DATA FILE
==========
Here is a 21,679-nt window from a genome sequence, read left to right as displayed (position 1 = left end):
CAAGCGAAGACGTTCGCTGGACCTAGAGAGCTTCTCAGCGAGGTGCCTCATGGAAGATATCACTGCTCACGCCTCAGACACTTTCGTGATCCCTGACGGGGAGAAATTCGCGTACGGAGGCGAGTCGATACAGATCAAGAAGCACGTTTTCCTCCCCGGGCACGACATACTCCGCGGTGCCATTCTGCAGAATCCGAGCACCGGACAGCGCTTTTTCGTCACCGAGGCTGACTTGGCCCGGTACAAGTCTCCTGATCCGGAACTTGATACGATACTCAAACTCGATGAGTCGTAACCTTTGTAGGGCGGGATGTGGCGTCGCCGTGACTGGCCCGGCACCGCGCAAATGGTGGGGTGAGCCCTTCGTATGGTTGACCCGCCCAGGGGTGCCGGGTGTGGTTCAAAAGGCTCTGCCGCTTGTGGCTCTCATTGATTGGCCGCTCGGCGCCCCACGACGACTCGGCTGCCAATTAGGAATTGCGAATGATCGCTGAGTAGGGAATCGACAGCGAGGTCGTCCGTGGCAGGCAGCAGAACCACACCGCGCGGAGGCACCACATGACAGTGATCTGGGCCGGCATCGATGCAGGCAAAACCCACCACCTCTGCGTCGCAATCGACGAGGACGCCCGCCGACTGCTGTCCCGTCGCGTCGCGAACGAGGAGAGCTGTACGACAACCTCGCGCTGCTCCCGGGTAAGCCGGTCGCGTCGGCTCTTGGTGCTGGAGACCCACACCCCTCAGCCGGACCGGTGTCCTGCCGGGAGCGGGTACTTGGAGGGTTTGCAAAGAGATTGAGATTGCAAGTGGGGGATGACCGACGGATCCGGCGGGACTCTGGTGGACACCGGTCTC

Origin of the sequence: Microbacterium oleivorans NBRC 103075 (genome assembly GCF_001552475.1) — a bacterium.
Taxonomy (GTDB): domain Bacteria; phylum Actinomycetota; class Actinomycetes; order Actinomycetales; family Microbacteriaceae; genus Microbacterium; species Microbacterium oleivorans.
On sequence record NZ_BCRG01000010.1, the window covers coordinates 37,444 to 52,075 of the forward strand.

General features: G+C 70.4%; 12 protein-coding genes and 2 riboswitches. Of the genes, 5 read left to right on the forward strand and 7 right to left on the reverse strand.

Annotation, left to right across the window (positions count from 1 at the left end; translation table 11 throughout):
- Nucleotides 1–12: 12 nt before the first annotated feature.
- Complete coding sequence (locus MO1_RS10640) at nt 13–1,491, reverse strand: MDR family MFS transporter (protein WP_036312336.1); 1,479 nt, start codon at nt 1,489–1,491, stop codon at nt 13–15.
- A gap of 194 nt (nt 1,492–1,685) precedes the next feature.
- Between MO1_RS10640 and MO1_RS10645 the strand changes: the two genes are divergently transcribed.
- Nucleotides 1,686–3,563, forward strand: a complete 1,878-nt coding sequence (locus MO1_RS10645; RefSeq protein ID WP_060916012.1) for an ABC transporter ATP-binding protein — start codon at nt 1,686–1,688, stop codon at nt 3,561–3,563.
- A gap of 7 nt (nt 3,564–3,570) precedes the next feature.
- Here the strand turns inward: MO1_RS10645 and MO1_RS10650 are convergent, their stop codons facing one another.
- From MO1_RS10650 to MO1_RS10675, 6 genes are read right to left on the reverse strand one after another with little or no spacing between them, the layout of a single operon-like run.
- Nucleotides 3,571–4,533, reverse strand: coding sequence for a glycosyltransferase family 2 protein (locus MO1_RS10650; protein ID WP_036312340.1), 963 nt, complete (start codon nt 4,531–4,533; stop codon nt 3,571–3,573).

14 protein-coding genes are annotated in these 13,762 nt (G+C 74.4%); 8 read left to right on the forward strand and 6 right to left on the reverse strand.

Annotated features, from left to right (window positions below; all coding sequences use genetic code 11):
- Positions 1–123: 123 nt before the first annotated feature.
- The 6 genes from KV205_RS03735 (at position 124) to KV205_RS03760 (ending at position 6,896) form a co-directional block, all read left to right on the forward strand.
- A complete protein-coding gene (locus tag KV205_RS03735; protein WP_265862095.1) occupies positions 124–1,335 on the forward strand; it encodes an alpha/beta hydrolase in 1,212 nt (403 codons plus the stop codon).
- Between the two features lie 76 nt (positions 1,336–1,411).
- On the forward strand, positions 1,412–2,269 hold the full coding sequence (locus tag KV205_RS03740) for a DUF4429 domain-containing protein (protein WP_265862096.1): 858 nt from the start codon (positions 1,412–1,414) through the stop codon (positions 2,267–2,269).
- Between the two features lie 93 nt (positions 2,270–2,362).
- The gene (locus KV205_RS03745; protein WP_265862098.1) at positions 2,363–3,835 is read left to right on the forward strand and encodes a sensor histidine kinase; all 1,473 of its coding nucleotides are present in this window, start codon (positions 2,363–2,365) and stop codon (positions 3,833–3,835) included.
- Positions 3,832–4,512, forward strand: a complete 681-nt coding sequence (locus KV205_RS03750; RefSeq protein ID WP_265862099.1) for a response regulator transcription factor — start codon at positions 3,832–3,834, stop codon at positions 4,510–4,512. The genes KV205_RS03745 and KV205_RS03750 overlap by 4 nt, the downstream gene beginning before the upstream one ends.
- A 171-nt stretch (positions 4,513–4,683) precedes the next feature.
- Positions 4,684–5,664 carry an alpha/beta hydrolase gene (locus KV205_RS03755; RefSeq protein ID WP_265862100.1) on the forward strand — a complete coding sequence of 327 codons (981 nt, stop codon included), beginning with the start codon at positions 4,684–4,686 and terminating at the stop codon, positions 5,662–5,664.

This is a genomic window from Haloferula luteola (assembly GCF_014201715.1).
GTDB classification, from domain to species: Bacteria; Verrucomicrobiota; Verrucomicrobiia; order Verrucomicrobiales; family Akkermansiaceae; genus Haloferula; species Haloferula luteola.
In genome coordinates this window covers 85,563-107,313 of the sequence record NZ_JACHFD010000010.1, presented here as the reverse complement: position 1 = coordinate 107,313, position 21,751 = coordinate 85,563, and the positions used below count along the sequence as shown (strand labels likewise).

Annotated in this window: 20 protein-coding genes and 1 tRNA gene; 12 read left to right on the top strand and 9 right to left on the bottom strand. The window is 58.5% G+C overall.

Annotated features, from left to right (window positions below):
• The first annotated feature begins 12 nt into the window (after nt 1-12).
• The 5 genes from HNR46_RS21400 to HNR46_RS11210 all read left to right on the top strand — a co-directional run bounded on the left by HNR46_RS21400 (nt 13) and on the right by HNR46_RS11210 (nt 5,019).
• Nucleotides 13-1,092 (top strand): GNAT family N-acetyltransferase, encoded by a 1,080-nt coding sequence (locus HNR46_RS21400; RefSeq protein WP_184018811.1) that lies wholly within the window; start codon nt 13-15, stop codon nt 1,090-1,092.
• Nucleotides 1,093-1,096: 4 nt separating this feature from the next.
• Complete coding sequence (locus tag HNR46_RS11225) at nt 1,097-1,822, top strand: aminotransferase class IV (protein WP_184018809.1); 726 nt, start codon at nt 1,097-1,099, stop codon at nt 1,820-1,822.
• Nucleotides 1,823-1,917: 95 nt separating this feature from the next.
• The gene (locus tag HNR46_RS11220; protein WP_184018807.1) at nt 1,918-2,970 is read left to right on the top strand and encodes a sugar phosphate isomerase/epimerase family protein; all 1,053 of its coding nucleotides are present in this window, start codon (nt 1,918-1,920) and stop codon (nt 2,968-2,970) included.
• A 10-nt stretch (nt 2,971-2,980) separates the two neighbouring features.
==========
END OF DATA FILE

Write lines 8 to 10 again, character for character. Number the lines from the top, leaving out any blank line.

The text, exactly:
- Nucleotides 1–12: 12 nt before the first annotated feature.
- Complete coding sequence (locus MO1_RS10640) at nt 13–1,491, reverse strand: MDR family MFS transporter (protein WP_036312336.1); 1,479 nt, start codon at nt 1,489–1,491, stop codon at nt 13–15.
- A gap of 194 nt (nt 1,492–1,685) precedes the next feature.